Talks between the United States and China over trade have taken an unexpected turn for the worst side in recent days due to the reason that China had taken a hard-line stance over the discussion. After that, the President Trump will impose new tariffs in Chinese goods of USD 200 billion, from 10% to 25%. These tariffs will be enacted tomorrow. On the other hand, the Chinese team with Vice Premier Liu will arrive in US today. If talks fail, it means that future talks will be more difficult (tariffs in this scenario active).
Same same: stock markets down, AUD down, JPY up. However the large fall in AUD deserves some attention, particularly on a day when iron or futures in Singapore were up 1% to the hightest level of the year. It appears that speculators are still taking positions against the currency, perhaps in anticipation of some new insight from the Monetary Policy Statement (MPS) that’s due out overnight.
My “first shall be last” paradigm broke down yesterday --- JPY, the 2nd-to-last currency when I wrote Tuesday morning, was indeed the best-performing currency today, but AUD, which was the best performing currency yesterday, did well today too -- #2. But we’re looking at the trade-weighted indices and so AUD’s good performance is probably more of a reflection of NZD’s bad performance after the Reserve Bank of New Zealand cut rates 25 bps, the first G10 central bank to take that step in this stage of the economic cycle.
Stock markets continued to fall yesterday, and this morning in Asia they’re down further in early trading. But most of the damage to currencies was done in early Asian trading time yesterday in any case. Generally speaking, they recovered somewhat during European and US trading, and now it’s what we might call a “biblical market,” as in “first will be last and the last, first.” Just to refresh your mind, here’s the order of the currencies when I wrote this comment yesterday:
US President Donald Trump shocked the global markets after he tweeted last night that he would sharply hike tariffs on Chinese goods next Friday, increasing the risk-off sentiment of the market sending the investors to more safe-haven assets such as Gold, Bonds and Japanese Yen.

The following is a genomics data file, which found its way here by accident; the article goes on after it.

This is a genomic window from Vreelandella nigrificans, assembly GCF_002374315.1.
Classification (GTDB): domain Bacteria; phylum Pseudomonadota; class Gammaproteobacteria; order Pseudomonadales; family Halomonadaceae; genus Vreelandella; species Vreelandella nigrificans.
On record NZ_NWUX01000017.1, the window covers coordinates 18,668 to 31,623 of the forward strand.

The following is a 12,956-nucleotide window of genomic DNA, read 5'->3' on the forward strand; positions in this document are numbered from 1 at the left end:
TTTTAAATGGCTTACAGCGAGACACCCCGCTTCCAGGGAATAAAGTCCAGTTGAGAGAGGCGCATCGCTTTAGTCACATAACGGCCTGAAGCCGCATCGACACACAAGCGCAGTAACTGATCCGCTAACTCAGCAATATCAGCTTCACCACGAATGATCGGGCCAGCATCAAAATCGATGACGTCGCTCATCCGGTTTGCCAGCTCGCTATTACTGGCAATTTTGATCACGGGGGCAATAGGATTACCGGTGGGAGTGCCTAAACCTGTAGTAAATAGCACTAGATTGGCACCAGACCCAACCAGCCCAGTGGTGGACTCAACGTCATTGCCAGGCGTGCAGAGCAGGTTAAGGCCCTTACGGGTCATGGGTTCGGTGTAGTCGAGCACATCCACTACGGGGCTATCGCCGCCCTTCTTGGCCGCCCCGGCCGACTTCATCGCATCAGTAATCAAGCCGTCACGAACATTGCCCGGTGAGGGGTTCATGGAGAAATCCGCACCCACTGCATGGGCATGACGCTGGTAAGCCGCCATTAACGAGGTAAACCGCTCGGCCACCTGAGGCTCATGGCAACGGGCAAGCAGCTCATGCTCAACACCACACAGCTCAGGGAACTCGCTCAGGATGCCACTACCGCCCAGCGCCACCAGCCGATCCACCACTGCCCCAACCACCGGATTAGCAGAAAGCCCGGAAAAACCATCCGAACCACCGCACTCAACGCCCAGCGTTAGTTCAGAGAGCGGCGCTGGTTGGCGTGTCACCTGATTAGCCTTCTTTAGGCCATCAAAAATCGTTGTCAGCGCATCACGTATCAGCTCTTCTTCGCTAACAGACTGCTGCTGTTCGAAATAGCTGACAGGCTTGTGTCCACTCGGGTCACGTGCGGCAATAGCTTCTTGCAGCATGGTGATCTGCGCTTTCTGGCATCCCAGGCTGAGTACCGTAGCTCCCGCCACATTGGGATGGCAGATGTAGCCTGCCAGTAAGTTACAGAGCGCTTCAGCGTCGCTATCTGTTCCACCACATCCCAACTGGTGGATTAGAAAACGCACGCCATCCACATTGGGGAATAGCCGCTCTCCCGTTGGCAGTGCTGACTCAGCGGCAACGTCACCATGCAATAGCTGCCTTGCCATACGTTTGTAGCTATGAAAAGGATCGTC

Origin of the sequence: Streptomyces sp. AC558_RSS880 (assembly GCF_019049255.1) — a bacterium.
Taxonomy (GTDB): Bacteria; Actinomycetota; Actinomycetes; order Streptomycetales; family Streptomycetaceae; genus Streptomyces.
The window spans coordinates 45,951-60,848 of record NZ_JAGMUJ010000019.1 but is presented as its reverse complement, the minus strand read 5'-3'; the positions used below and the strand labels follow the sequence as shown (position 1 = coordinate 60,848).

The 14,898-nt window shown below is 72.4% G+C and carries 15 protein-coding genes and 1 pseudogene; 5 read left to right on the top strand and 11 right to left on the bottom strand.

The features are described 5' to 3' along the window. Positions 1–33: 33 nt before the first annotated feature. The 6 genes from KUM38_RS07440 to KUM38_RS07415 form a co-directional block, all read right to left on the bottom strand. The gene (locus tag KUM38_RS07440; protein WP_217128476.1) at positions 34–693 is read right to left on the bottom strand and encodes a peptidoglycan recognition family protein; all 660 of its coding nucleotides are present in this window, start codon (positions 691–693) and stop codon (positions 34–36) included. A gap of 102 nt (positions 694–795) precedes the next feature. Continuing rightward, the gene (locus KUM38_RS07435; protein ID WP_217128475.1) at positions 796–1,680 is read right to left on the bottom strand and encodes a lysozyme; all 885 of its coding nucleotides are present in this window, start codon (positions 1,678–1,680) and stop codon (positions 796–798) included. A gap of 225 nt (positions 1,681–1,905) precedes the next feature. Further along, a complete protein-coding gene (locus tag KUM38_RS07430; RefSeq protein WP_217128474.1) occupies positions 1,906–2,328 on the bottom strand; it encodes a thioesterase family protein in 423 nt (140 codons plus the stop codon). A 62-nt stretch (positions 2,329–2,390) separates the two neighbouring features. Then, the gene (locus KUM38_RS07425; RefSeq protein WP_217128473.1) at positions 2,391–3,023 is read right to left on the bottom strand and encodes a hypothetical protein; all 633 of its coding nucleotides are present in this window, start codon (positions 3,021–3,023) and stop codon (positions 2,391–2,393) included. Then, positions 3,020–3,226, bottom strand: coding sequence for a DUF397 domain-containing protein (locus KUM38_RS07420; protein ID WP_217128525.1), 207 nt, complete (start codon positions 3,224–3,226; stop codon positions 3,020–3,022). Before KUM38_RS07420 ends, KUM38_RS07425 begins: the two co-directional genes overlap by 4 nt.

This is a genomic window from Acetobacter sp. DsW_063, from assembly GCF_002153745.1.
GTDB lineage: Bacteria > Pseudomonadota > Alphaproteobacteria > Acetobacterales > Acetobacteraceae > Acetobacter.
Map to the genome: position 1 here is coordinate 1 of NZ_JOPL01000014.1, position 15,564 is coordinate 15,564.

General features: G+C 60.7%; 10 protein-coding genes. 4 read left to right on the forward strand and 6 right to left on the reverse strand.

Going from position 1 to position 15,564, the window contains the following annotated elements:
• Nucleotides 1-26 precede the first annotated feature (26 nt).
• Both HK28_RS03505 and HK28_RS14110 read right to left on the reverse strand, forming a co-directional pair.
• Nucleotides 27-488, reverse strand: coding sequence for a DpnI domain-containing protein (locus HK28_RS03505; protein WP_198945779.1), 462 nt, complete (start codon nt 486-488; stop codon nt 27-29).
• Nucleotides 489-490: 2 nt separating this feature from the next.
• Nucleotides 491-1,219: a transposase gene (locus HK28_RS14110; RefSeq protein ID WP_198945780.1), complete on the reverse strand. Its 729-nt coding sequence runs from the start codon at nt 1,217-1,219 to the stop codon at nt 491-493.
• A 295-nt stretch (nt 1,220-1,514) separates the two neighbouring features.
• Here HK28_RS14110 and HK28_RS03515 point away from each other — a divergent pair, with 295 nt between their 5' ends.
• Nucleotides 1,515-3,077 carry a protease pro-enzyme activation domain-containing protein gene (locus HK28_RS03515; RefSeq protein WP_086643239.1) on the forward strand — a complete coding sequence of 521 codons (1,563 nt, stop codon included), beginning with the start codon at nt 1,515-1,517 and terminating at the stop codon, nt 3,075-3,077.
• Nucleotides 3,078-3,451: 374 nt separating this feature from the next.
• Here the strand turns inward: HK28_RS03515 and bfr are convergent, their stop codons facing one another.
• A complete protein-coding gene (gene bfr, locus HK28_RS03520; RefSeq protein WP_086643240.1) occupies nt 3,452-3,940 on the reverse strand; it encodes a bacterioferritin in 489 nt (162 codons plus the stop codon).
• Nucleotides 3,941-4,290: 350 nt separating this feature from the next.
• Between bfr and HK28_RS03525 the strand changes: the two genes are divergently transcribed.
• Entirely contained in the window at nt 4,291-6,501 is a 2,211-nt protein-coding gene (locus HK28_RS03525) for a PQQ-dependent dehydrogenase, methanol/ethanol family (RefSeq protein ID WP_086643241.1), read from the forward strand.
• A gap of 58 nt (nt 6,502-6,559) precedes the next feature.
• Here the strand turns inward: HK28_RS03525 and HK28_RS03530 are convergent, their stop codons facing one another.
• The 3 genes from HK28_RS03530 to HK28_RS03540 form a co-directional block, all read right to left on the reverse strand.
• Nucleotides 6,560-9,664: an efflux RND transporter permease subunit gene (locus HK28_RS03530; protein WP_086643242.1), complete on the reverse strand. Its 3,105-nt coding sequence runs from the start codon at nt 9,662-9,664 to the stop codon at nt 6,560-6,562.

The market got Trumped again – Trump tweeted threats to raise tariffs on Chinese goods next Friday, when trade talks were set to resume on Wednesday. Chinese officials now say they are thinking of cancelling the talks entirely. A great surprise for Chinese markets coming back after the holidays. The CSI 300 index is down 5.5% at the time of writing, Shanghai down 5.2%. The CNY also fell substantially (at least, substantially by the standards of the CNY).
WTI and Brent oil contracts prices are trading near one month lows, at $61.30 and $70 per barrel respectively during the European trading session amid the surge of the US crude production, the unexpected increase of the US crude inventories despite the supply concerns from the end of waivers to Iranian oil exports and from the conflicts in Venezuela and Libya.
Further repricing of Fed rate cut possibilities, plus talk of an impasse in US-China trade talks, sent bond yields higher and equity prices lower. That caused a typical “risk off” move in the FX market, with JPY gaining and the commodity currencies falling.
The week just ending saw relatively few major moves among the G10 currencies. GBP was the biggest winner as investors relax a bit about Brexit. Both the Conservatives and the Labour Party indicated that they may be close to a compromise agreement on Brexit. PM May apparently hopes to finish the talks next week. May signaled flexibility on the issue of a permanent customs union with the EU, which has been one of her key “red lines,” and indicated that she no longer believes that “"no deal was better than a bad deal."
• FED leaves target range unchanged. Moreover, the inflation remains below 2% and repeated patience. Fed’s Powell states that he does not see a strong case for moving rates in either direction. • ECB’s Scholz said that the ‘’large European banks operating in Germany” are needed. “The banks need to be stable; they need to be able to give out loans and they need to have income. The banks must work on this”.
USD initially lost ground following the FOMC meeting, but jumped higher after Fed Chair Powell’s press conference. He refused repeatedly to be drawn into a discussion on possible scenarios in which the Fed might cut rates, instead repeatedly referring to the “transient” nature of recent inflation weakness and stressing that the Fed is sticking with its “patient” stance of keeping rates steady as it watches the incoming data.
Gold and Silver prices are moving higher by +0.4% during the early US trading session at $1.285/oz and $14.98/oz respectively after the weaker-than expected Chinese Manufacturing data, the weaker US dollar and US Treasury yields and some short covering trades.